But the vast majority of the country is on President Obama’s side: we will support him in changing the TSP and the FISA so they no longer trample on our rights. The intelligence agencies are the tools of the president; they are not his master. If he acts fairly, prosecuting only those who have committed criminal acts, the intelligence community will come around. The intelligence community has just as much skin in the anti-terror game as anybody. More than some.

Barack Obama could be remembered as the consummate politician who did the right thing; the president who voluntarily gave up powers that his predecessor assumed in disregard or defiance of the constitution.

Wouldn’t that be a wonderful legacy?

Burr scores again

April 17, 2009 at 9:05 am | Posted in Congress, Economy, Politics | Leave a comment

Senator Richard “Deservedly Anonymous” Burr (D-NC) made the national news for the second time in a month yesterday. His first appearance resulted from the fact that he had used his powers as a senator to hold up the nomination of Tammy Duckworth as an Assistant Secretary at the Department of Veterans Affairs. Duckworth is a veteran of the Iraq war, a helicopter pilot who lost both legs in combat, became the head of the Illinois Veterans Affairs agency, and achieved a national reputation for the outstanding way in which she managed the department.

Senator Burr has never revealed why he blocked her nomination. Perhaps he doesn’t like women—or legless women, anyway. Maybe he doesn’t like helicopter pilots. Or maybe he was trying to fit in as a member of the Party of No.

Who knows? But it’s clear that the former lawnmower salesman isn’t really up on the whole banking thing. Speaking to the Henderson County, North Carolina Chamber of Commerce the other day, he talked about the way the economic crisis was unfolded last Fall. “On Friday night I called my wife, ” said Burr, “and I said, ‘Brooke, I am not coming home this weekend. I will call you on Monday. Tonight I want you to go to the ATM machine, and I want you to draw out everything it will let you take. And I want you to go to tomorrow, and I want you to go Sunday.'” (

Senator, for starters, if you were so worried why didn’t you tell your constituents? Nice of you to worry about your family’s assets, but how about the people who elected you? Don’t they deserve the benefit of your wisdom?

That would be the wisdom that made the Senator start a mini bank run. But as most of us know, bank runs are bad. They cause banks to fail. That’s one of the things that happened during the Great Depression, and one of the reasons we have a federal agency called the Federal Deposit Insurance Corporation, or FDIC. Most people know that their deposits are insured by the FDIC, so that even if your bank fails you’ll get your money.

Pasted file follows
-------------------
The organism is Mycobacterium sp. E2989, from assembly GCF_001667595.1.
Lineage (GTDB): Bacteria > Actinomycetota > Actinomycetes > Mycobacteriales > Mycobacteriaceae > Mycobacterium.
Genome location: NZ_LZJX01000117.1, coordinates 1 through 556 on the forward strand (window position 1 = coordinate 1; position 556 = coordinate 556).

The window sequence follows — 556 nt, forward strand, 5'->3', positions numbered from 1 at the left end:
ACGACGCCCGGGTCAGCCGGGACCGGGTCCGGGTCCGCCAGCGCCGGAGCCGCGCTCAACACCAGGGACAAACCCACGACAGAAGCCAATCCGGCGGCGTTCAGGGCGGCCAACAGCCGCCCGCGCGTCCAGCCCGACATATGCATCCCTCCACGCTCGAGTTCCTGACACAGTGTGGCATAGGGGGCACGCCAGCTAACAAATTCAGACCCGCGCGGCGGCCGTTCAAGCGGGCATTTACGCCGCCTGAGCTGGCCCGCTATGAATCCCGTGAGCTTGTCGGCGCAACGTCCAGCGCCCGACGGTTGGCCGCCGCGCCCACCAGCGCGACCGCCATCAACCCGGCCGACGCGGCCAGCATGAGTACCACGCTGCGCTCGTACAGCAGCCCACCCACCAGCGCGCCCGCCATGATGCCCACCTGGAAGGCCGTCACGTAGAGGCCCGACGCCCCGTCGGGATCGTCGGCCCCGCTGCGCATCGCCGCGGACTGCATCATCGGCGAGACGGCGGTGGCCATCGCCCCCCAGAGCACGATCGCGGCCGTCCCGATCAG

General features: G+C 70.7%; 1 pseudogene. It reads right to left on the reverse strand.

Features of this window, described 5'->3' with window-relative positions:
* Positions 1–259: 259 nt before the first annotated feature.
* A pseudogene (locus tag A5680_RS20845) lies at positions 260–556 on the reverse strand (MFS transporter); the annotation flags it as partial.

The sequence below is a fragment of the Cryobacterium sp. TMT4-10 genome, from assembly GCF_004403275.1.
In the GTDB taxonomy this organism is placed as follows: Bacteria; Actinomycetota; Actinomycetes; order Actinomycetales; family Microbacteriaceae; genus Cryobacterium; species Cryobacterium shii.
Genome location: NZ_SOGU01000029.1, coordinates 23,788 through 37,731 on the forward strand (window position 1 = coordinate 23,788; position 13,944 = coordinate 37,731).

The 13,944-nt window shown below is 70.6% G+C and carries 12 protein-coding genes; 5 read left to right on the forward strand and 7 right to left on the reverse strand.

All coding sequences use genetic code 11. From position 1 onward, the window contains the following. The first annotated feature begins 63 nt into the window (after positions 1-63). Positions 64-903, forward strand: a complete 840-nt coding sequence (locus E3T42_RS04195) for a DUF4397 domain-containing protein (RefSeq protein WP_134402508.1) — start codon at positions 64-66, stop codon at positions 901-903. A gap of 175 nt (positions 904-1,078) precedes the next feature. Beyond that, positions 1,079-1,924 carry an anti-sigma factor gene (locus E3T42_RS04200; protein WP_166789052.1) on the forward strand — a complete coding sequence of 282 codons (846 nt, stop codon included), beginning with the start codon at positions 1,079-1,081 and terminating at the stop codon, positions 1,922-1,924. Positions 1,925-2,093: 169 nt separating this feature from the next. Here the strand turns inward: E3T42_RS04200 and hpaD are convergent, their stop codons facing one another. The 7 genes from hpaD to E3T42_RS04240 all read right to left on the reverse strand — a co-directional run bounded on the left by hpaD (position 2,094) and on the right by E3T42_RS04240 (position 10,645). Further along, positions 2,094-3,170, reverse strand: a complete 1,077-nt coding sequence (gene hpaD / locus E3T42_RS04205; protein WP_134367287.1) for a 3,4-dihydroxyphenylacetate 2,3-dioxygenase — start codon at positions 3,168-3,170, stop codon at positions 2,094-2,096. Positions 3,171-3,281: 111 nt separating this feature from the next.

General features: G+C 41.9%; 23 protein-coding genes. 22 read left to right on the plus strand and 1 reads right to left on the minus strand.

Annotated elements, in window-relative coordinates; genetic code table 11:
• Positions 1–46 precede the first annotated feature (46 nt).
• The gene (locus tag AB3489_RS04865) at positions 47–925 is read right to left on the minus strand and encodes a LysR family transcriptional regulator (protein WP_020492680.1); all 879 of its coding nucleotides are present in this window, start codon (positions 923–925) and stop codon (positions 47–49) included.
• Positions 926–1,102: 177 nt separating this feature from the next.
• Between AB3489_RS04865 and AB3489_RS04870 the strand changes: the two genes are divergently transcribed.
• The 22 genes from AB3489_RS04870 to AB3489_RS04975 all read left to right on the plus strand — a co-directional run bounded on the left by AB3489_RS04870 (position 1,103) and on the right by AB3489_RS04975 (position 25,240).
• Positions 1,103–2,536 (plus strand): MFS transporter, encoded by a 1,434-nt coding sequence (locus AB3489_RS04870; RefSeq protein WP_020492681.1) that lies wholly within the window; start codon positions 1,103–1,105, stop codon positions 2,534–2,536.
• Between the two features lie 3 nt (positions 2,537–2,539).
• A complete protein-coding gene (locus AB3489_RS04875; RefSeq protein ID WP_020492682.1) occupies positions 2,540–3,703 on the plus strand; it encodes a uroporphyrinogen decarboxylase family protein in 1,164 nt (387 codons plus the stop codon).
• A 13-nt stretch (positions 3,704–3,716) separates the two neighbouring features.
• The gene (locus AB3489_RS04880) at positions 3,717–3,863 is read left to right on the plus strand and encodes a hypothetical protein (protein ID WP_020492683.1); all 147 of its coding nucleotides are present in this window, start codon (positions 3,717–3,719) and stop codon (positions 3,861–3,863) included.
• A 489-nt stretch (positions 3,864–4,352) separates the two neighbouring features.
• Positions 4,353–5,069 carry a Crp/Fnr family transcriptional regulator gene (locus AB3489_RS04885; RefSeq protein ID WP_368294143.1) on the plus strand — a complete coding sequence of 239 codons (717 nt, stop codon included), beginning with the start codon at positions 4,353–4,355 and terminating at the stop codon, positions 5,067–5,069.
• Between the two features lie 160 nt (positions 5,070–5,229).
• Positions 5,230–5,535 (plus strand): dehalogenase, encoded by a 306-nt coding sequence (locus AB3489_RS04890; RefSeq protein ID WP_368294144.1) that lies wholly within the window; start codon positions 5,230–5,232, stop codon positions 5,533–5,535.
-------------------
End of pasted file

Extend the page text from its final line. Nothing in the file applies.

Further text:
If Richard Burr were still the sales manager for Carswell Distributing, which sells lawnmowers, it wouldn’t matter so much. But he’s not. He’s a United States Senator. He’s one of the people who makes the laws under which we all live. He may have an impact on the way your kids are educated; on the health care you get (or don’t get, as the case may be); on the economic situation; and even on the foreign policies our country pursues.

If you’d like to tell Senator Burr what you think of his economic policy, here’s a link that will let you email him.

Will Congress pad the last “emergency” war funding bill?

April 15, 2009 at 9:21 am | Posted in Congress, Iraq, Obama Administration, Politics | Leave a comment

The late but unlamented Bush administration used emergency spending bills to pay for the wars in Iraq and Afghanistan. The fact is, these bills were a device to hide the cost of the wars by taking it off the budget. The Obama administration has vowed to provide more transparency in government, and says that the current bill—used out of administrative necessity—will be the last.

I hope so. But the current bill, although it is seemingly needed, may acquire additions to fund large weapons systems requested by the Pentagon—like more F-22 fighters and a refueling tanker for the Air Force. These are controversial projects, but even if they were obviously needed “slam dunk” projects, they should be carefully scrutinized on their own merits, not passed as an addendum to an otherwise necessary spending bill.

That seems obvious. But some powerful Democrats are talking about adding the fighters and tanker to the bill: Representative John Murtha (D-PA), chairman of the Defense Spending Committee and Senator Daniel Inouye (D-HI), chairman of the Senate Appropriations Committee. They are strong supporters of the military weapons industry. They must be prevented from padding the bill.

Fortunately, opposition to the practice exists. Senator Carl Levin (D-MI) is chairman of the Senate Armed Services Committee, and Senator John McCain (yes, that John McCain) is the ranking Republican on the committee. Both are working on improving the DOD procurement process, and neither looks kindly on the practice of adding weapons systems to emergency spending bills.

But they need help. I wrote to President Obama and to my representative and senators, and I suggest you do so too. An easy way is to use, but you can use the phone, snail-mail, or whatever means you like. Just do it: let your elected representatives know what you think.